Superannuation is the primary retirement savings vehicle for the majority of Australians, so it is appropriate that tax concessions are used as a policy lever to provide an incentive, encourage desired behaviour and compensate individuals for locking their savings away in the superannuation system.
However, there has been considerable public debate in recent times about the quantum, distribution and equity of the tax concessions provided to superannuation. Further, successive governments have made changes to the taxation treatment of the superannuation regime to shore up flagging revenue. The frequent rule changes undermine public confidence in the system, which will have a negative impact on Australia’s long-term savings. (Consider for example the federal government's 2016 Federal budget announcements).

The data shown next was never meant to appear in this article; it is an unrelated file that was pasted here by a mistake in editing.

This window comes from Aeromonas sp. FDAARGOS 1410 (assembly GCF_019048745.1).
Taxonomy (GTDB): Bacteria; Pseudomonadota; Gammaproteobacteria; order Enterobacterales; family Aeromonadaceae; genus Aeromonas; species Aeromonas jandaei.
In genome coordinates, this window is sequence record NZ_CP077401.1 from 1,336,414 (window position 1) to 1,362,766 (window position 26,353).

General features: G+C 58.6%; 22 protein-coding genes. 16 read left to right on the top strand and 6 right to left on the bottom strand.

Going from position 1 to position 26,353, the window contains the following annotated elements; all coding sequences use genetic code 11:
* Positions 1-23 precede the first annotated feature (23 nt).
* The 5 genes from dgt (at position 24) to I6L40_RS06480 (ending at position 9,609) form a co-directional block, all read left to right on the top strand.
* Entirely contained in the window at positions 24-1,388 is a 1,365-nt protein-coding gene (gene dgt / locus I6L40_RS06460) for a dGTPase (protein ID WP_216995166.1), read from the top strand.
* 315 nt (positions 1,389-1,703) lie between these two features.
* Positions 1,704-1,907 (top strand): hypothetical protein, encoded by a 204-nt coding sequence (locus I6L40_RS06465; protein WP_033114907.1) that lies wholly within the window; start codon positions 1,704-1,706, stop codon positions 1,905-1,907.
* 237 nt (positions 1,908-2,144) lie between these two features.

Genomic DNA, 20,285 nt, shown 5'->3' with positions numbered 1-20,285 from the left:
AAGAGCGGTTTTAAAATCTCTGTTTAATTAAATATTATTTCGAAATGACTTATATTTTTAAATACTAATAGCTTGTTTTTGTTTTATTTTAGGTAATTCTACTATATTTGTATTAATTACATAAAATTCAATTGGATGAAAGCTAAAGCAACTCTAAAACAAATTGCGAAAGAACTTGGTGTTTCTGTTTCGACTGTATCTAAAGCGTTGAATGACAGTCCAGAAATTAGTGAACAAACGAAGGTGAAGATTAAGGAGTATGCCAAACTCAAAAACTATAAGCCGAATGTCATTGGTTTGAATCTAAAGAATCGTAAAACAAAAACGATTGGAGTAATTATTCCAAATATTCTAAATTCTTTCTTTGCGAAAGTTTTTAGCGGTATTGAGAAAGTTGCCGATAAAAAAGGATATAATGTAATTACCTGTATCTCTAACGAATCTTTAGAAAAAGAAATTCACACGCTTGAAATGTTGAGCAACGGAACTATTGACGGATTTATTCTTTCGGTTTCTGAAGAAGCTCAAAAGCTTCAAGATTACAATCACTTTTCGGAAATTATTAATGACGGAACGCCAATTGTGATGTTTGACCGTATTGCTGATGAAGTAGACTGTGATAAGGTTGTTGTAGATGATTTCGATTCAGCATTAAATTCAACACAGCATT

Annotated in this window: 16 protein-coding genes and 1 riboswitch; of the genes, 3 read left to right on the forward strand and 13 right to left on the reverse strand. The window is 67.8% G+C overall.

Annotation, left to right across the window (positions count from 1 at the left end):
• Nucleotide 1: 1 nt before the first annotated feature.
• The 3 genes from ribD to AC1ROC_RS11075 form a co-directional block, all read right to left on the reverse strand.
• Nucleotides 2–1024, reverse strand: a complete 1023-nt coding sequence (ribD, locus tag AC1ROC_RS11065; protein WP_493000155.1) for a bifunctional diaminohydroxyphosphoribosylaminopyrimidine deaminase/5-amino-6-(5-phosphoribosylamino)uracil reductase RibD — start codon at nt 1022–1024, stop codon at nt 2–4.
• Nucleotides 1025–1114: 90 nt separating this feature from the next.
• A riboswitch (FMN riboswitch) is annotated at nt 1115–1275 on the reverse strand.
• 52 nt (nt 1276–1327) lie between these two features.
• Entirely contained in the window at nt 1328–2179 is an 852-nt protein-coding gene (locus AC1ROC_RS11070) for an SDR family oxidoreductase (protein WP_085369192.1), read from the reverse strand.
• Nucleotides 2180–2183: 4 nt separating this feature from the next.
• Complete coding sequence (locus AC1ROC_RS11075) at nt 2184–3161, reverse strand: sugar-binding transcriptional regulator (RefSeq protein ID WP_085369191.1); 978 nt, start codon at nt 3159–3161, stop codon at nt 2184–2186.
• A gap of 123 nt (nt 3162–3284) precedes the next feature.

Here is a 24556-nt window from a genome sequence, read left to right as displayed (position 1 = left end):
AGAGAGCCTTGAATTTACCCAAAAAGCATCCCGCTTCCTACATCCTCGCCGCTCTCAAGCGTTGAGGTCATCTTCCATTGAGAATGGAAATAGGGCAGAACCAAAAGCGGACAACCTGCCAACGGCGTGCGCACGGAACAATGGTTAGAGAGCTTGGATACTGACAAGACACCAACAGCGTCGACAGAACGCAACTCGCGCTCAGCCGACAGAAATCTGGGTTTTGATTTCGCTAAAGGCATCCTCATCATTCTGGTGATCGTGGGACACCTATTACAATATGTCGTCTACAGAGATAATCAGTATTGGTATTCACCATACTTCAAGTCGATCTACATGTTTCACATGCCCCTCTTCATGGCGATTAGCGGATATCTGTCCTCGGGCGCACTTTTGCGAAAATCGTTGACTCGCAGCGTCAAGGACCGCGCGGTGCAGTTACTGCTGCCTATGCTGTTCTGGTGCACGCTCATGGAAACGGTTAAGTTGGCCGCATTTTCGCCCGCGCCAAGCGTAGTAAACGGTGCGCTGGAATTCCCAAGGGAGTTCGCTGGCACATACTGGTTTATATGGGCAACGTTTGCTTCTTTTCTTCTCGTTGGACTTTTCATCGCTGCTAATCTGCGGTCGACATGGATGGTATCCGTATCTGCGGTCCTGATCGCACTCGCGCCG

As the system matures, it is appropriate to consider shifting some of the tax burden from the contributions phase to the benefits phase, albeit with a long transition phase. Ideally, the most equitable retirement savings system would tax income in the hands of the individual when it is actually received. That is, contributions would be tax exempt, fund earnings would be tax exempt or concessionally taxed, and benefits would be taxed. What is known as the EET model (exempt, exempt, taxed) is the most common taxation model used in the majority of OECD countries. Australia is unique in taxing retirement savings at all three points. We propose the Federal Government consider what it would take to shift to an EET system, modelling the economic, social and revenue impacts of a transition to such a system - including any implications for the age pension and the public purse in general..